Clinical trials may be an option as well. These studies can give you access to newer treatments that aren’t yet available elsewhere. Ask your doctor about clinical trials that may be a good fit for you.

Liposarcoma can be successfully treated. Once you’ve completed treatment, follow-ups should continue for at least 10 years, but perhaps for life. Your prognosis depends on many individual factors, such as the:

  • liposarcoma subtype
  • tumor size
  • stage at diagnosis
  • ability to get negative margins in surgery

According to the Liddy Shriver Liposarcoma Initiative, surgery combined with radiation therapy has been shown to prevent recurrence at the surgical site in 85 to 90 percent of cases. The initiative lists the disease-specific survival rates of certain individual subtypes as:

  • Well-differentiated: 100 percent at 5 years and 87 percent at 10 years
  • Myxoid: 88 percent at 5 years and 76 percent at 10 years
  • Pleomorphic: 56 percent at 5 years and 39 percent at 10 years

When it comes to well-differentiated and dedifferentiated subtypes, where the tumors form matters. Tumors that develop in the abdomen can be more difficult to remove completely.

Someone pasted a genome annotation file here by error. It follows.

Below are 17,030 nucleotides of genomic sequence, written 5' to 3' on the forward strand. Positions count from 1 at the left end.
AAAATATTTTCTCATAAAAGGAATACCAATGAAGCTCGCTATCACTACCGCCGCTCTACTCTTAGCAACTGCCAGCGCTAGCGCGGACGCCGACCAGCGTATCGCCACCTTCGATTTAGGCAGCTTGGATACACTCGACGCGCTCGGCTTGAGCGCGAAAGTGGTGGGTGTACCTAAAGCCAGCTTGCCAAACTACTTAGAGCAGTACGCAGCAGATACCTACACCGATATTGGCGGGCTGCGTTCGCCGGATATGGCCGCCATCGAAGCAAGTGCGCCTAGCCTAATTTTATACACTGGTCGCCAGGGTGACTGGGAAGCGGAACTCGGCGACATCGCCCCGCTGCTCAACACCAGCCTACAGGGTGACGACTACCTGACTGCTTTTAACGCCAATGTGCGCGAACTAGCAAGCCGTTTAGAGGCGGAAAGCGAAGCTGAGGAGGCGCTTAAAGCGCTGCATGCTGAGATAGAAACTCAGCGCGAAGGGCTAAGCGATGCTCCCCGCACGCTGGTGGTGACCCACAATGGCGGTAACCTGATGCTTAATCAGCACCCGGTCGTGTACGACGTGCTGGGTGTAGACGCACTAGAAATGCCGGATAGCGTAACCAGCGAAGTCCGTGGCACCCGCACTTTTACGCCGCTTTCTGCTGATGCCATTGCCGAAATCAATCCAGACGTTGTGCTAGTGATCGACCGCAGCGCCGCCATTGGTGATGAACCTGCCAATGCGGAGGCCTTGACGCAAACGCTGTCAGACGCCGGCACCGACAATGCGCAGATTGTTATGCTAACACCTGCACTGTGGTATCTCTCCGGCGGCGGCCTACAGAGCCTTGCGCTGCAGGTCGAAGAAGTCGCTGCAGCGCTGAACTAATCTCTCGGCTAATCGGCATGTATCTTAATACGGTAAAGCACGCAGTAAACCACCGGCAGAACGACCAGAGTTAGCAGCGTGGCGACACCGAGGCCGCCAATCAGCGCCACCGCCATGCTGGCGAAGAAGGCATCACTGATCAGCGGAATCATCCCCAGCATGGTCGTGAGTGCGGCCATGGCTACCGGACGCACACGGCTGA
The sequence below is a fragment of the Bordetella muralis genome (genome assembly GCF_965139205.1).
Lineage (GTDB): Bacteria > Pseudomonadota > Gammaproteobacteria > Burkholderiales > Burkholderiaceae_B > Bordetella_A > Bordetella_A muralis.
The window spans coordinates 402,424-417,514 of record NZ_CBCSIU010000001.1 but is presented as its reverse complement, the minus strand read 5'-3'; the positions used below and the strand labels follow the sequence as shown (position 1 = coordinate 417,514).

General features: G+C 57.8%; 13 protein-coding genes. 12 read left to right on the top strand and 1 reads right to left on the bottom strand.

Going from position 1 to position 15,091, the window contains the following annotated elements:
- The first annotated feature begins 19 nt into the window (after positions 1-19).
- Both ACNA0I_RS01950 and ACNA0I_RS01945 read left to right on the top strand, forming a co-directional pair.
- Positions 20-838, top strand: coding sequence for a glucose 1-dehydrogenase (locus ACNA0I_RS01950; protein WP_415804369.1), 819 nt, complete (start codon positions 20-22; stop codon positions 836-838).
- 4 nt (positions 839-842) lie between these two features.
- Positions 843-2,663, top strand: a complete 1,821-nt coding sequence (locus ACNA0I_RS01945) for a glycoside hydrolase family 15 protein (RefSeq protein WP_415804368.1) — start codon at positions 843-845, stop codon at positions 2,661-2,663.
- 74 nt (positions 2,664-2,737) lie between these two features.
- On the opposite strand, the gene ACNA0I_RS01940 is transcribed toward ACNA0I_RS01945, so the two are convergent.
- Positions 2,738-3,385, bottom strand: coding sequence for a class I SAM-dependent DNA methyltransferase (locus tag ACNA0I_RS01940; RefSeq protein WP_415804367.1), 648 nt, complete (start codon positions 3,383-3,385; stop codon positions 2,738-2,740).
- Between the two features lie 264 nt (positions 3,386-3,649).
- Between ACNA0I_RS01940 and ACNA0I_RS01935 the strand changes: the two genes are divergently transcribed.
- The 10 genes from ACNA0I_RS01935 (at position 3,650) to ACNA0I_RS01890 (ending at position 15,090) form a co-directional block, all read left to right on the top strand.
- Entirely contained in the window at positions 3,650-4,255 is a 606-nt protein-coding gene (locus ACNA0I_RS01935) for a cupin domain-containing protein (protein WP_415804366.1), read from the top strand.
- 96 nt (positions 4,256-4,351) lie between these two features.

According to the National Cancer Institute’s Surveillance, Epidemiology, and End Results Program (SEER), the 5-year relative survival rate for people with soft tissue cancer is 64.9 percent.

SEER divides cancers into stages. These stages are based on where the cancer is located and how far it has spread in the body. Here are the relative 5-year survival rates for soft tissue cancer by stage:

  • Localized: 81.2 percent
  • Regional: 57.4 percent
  • Distant: 15.9 percent
  • Unknown: 55 percent

These statistics are based on people who were diagnosed and treated between 2009 and 2015.

Cancer treatment is advancing quickly. It’s possible that the prognosis for someone diagnosed today is different than just a few years ago. Remember, these are general statistics and they may not represent your situation.

Your oncologist can give you a much better idea of your outlook.

Liposarcoma is a fairly rare type of cancer that can often be effectively treated. There are many factors that affect your specific treatment options. Talk to your doctor about the specifics of your liposarcoma to learn more about what you can expect.